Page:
How to buy Vietnam stocks for Singapore investors? Are they a good investment?


One of the most common questions I get on this site is “How to invest in Vietnam?” and “Are Vietnam stocks a good buy?”

Now I was in Vietnam the past week, and I must say, I really get the popularity of this question. Vietnam in many ways looks and feels like China was back in the early 2000s, and a lot of the economic and demographic data backs that up. If any of the promise about Vietnam turns out to be true, there’s going to be massive upside here for any foreign investor who invests in Vietnam.

Basics: Vietnam Stock Exchange?

The Ho Chi Minh City Stock Exchange or Ho Chi Minh Stock Exchange (HOSE or HSX) is the main stock exchange in Vietnam.

It’s basically the SGX of Vietnam.

How to Invest in Vietnam Stocks

There are 2 main ways to gain access to Vietnam stocks listed on the HOSE/HSX for Singapore investors:

  1. Open an account with a Singapore broker that has access to the Vietnam Exchange
  2. Buy a US listed Vietnam ETF

1. Use a Singapore broker with access to the Vietnam Stock Exchange

If you’re so inclined, you can actually open a brokerage account with a local Vietnamese broker. However you’ll need to sign some forms with them, and head down to the office in Vietnam to get everything sorted out, so it’s not exactly the most convenient thing in the world.

The next best thing, and what I would recommend, is to use an international broker in Singapore that has access to the Vietnam Stock Exchange.

I dug around the brokerage websites, and narrowed it down to a couple of main brokers that offer such services:

Broker Rates Minimum
Maybank Kim Eng 0.35% USD35 (SGD 47)
Phillip  Securities (POEMS)  0.50% USD50 (VND850,000)
UOB Kay Hian 0.60% whichever is higher Min US 100
Broker Rates Minimum
Maybank Kim Eng 0.35% (promotion till 30 June 2019, usual 1%) USD35 (SGD 47) (promotion till 30 June 2019, usual USD50)
Phillip  Securities (POEMS)  0.50% USD50 (VND850,000)
UOB Kay Hian 0.60% whichever is higher Min US 100

In terms of absolute fees, Maybank Kim Eng is the cheapest, but the rates are promo rates that are only available until 30 June 2019. There’s no way of knowing for certain if they’ll extend the promotion after that, so if you want to avoid the uncertainty going forward, it might be best to go with POEMs.

Do note that none of the brokers above allow online trading of Vietnam stocks. You’ll need to call in to get a human stock broker to assist in the trade, which is probably why the minimum trading fees are so high.

For the record, I also checked with a bunch of other popular brokers including Saxo Capital Markets, Standard Chartered online trading, DBS Vickers, OCBC Securities, CGS-CIMB Securities and FSMOne, but none of them offer access to Vietnam stocks, so we’re mainly stuck with the above list.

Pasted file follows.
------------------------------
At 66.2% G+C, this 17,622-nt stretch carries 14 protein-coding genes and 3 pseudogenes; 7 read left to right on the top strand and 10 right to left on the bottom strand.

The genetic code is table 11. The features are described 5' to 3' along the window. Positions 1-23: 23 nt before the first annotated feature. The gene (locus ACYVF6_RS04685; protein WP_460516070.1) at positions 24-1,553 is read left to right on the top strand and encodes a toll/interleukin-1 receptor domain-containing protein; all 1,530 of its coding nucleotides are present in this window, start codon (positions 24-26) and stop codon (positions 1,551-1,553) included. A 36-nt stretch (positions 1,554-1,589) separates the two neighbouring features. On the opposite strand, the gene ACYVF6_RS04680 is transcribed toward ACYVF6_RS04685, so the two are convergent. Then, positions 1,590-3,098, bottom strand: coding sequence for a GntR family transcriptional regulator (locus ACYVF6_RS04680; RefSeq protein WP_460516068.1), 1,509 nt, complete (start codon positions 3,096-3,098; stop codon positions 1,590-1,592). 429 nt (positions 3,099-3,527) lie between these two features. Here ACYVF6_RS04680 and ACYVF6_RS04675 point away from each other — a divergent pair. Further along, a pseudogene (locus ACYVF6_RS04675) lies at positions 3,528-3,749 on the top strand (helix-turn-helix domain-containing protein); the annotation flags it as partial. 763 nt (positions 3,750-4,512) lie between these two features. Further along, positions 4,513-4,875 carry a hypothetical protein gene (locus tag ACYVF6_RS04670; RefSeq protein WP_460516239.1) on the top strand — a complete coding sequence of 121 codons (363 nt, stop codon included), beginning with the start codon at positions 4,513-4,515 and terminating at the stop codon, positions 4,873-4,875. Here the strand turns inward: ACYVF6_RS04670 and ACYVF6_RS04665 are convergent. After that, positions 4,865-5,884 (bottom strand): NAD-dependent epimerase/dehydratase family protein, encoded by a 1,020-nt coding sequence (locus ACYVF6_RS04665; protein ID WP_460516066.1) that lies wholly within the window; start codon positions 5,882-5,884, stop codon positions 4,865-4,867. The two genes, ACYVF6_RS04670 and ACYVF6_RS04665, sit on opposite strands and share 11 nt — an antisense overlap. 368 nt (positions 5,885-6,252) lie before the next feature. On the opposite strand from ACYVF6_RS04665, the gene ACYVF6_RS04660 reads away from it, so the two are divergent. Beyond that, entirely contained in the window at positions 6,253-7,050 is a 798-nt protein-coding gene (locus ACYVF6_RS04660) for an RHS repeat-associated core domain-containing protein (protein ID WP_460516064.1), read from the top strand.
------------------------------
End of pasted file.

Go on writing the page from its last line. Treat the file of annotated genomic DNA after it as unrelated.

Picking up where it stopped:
What to buy?

Once you’ve gained access to the Vietnam Stock Exchange (HOSE or HSX), you have 2 main options:

  1. Buy the VFMVN30 ETF FUND (E1VFVN30:VN) – This ETF is listed on the Vietnam Stock Exchange, and tracks the VN30, which is basically the top 30 companies listed on the Vietnam Stock Exchange. In other words, it’s the STI ETF, for Vietnam.
  2. Buy individual stocks – Of course, if you’re feeling more adventurous, you could always buy individual stocks directly, and the rules are no different from how you would pick stocks in Singapore.

2. US listed Vietnam ETF

Let’s be realistic. Even using the cheapest broker above at the promotion rates, the minimum transaction fee is still about S$47 per trade to buy a stock on the Vietnam Stock Exchange. And when you’re a retail investor investing S$5000 each time, a S$47 transaction fee works out to a whopping 1% fee per trade, which is money down the drain even before you’ve started.

The other way to invest in Vietnam, is to buy a Vietnam ETF. And there’s really only 1 ETF for this role, the “VanEck Vectors Vietnam ETF (VNM)”, listed on the New York Stock Exchange (NYSE).

The official description of this Vietnam ETF is set out below, but very simply, it invests in public companies (whether listed in Vietnam or internationally) that derive most of their revenue from the Vietnam market.

VanEck Vectors® Vietnam ETF (VNM®) seeks to replicate as closely as possible, before fees and expenses, the price and yield performance of the MVIS® Vietnam Index (MVVNMTR®), which includes securities of publicly traded companies that are incorporated in Vietnam or that are incorporated outside of Vietnam but have at least 50% of their revenues/related assets in Vietnam.

It’s the largest Vietnam ETF (or rather the only acceptable ETF) out there with an NAV of about US$418 million, and liquidity is pretty decent. Expense ratio is 0.68%, which to me is acceptable given the difficulty of accessing Vietnamese stocks anyway.

Which is the best way to invest in Vietnam?

If I were to pick between the two, I would definitely go for the latter approach (the US listed Vietnam ETF – VNM).